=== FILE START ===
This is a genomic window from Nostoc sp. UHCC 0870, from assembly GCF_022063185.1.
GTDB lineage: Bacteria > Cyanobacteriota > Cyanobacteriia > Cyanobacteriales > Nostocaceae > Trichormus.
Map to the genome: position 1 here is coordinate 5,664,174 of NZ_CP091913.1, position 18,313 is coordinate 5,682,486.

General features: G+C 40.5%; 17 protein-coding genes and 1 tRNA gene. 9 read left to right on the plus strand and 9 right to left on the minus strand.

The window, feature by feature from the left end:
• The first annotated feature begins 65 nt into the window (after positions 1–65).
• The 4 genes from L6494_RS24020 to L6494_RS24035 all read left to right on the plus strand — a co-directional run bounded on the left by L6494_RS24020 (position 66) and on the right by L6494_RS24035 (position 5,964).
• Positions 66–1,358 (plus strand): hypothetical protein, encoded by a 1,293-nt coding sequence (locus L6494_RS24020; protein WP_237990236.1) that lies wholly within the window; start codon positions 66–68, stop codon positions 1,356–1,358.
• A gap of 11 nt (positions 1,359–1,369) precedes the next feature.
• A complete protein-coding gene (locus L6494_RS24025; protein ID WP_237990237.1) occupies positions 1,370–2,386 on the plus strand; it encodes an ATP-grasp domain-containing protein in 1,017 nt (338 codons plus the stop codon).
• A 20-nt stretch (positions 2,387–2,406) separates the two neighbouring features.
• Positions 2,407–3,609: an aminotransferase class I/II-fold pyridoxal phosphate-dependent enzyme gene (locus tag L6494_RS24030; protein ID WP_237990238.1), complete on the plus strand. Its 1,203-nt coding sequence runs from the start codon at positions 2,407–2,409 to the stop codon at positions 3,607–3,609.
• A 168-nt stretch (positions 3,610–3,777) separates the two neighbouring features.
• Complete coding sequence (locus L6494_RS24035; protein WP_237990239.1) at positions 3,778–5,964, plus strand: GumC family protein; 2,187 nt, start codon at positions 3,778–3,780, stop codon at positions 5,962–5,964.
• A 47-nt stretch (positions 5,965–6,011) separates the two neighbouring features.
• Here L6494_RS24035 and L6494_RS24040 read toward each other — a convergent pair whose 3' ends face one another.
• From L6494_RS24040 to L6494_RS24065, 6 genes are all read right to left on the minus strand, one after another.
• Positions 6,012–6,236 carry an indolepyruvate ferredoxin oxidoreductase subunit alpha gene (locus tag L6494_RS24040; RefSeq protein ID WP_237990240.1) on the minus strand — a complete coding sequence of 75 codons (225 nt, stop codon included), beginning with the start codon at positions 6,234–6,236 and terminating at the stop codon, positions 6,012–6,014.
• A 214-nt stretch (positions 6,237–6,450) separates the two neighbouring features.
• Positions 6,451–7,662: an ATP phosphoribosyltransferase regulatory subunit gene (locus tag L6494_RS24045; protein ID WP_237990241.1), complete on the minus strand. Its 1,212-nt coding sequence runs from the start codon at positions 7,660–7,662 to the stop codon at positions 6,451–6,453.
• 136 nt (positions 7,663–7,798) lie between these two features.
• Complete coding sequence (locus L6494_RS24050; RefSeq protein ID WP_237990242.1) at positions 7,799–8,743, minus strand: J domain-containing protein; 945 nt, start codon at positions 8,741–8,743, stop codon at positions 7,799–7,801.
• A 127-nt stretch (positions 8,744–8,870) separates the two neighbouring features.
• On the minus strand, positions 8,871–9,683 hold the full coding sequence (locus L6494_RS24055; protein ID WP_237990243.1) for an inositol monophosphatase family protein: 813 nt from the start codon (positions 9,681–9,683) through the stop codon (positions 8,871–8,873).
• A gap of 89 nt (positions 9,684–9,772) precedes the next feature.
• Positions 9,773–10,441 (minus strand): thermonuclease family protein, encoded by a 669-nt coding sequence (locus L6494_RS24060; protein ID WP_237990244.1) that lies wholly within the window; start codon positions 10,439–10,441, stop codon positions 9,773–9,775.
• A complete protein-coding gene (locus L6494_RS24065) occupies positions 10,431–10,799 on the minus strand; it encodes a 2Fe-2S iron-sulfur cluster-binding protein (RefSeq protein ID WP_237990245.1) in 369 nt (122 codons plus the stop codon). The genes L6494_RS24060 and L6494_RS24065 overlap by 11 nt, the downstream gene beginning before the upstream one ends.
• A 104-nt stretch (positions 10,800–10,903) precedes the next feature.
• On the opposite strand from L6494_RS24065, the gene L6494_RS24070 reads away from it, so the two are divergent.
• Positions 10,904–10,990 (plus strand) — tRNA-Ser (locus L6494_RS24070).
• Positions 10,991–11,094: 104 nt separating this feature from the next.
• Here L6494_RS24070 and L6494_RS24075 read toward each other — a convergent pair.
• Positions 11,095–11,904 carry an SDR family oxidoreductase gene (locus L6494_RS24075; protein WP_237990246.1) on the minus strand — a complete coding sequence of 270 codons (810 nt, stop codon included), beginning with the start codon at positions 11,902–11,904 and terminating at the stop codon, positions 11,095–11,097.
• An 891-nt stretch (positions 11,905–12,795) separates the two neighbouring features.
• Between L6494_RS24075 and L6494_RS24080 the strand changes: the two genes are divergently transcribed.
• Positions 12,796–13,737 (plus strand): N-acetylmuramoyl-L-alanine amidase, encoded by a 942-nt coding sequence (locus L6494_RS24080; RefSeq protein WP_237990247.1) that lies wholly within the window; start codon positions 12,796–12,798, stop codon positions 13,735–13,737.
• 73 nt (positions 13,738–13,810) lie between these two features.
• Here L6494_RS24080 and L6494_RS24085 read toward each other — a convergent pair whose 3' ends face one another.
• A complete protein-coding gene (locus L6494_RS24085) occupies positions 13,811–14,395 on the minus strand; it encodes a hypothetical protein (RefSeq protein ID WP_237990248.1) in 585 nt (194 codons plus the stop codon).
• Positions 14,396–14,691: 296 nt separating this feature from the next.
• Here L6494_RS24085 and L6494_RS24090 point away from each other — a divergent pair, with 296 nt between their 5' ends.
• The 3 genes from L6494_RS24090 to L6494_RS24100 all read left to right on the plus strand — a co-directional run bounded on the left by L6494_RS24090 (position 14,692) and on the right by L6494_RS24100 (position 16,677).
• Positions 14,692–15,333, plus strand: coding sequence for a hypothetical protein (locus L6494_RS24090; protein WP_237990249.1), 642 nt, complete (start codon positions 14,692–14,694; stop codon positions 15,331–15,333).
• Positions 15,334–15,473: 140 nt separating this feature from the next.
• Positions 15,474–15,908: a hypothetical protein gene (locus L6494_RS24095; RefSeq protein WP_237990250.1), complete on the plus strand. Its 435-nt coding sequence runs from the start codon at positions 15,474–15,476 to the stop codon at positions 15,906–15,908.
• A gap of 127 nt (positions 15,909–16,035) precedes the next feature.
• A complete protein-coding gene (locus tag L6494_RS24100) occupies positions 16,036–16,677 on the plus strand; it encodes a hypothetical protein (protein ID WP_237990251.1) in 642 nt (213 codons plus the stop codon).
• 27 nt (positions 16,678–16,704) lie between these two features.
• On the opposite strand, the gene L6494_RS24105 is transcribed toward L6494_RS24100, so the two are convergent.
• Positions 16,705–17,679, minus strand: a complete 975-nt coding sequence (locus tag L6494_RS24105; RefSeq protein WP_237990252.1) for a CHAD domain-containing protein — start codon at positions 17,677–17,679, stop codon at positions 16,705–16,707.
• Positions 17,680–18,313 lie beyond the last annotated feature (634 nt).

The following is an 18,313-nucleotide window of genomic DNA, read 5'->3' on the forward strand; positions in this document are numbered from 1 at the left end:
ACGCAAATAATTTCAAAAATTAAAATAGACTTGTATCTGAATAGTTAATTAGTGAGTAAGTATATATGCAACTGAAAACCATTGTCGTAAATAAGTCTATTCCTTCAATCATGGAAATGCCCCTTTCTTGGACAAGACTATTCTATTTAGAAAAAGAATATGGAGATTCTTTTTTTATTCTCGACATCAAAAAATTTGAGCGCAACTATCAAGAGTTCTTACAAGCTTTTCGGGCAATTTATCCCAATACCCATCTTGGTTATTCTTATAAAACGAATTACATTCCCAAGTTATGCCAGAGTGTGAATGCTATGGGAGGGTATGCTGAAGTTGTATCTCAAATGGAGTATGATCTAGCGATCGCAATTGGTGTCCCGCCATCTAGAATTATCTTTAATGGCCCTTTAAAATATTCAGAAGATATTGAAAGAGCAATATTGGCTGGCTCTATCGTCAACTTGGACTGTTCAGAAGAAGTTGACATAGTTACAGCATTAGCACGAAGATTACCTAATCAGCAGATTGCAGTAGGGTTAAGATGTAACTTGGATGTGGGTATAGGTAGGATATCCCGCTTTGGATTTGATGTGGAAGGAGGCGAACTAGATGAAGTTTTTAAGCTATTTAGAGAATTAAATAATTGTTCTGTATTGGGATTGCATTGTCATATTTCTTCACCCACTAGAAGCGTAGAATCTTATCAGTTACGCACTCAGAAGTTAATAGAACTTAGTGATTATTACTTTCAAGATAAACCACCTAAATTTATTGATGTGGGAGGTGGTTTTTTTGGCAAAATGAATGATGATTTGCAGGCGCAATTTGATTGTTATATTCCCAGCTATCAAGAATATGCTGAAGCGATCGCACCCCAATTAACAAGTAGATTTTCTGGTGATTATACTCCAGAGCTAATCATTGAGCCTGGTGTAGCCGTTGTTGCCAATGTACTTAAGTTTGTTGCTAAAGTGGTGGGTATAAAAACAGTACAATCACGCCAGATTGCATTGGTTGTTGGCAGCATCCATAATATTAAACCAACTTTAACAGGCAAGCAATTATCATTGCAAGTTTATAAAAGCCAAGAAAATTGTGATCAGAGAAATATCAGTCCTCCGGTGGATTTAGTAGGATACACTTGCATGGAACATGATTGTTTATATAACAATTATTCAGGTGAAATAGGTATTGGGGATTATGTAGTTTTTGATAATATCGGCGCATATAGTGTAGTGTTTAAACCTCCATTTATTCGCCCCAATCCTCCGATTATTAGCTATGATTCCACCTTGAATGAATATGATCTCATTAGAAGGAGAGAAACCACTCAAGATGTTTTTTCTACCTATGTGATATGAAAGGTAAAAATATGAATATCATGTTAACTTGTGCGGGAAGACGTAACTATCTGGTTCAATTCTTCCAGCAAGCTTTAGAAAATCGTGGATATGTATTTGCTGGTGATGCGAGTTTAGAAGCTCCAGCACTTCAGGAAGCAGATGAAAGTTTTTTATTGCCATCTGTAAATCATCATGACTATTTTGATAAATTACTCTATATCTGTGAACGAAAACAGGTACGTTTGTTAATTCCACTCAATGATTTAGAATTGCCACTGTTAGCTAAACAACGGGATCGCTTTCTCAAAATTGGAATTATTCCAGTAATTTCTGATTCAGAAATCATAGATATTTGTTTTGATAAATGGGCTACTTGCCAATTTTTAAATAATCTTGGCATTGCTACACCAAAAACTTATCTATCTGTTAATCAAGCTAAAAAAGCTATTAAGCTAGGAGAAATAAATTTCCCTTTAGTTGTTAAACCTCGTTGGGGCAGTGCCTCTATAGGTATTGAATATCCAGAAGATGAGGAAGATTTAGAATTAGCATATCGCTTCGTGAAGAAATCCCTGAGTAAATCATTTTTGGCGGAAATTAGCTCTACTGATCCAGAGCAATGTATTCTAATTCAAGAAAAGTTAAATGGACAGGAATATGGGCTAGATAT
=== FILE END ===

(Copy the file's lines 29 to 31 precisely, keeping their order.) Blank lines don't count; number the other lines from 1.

• On the opposite strand from L6494_RS24065, the gene L6494_RS24070 reads away from it, so the two are divergent.
• Positions 10,904–10,990 (plus strand) — tRNA-Ser (locus L6494_RS24070).
• Positions 10,991–11,094: 104 nt separating this feature from the next.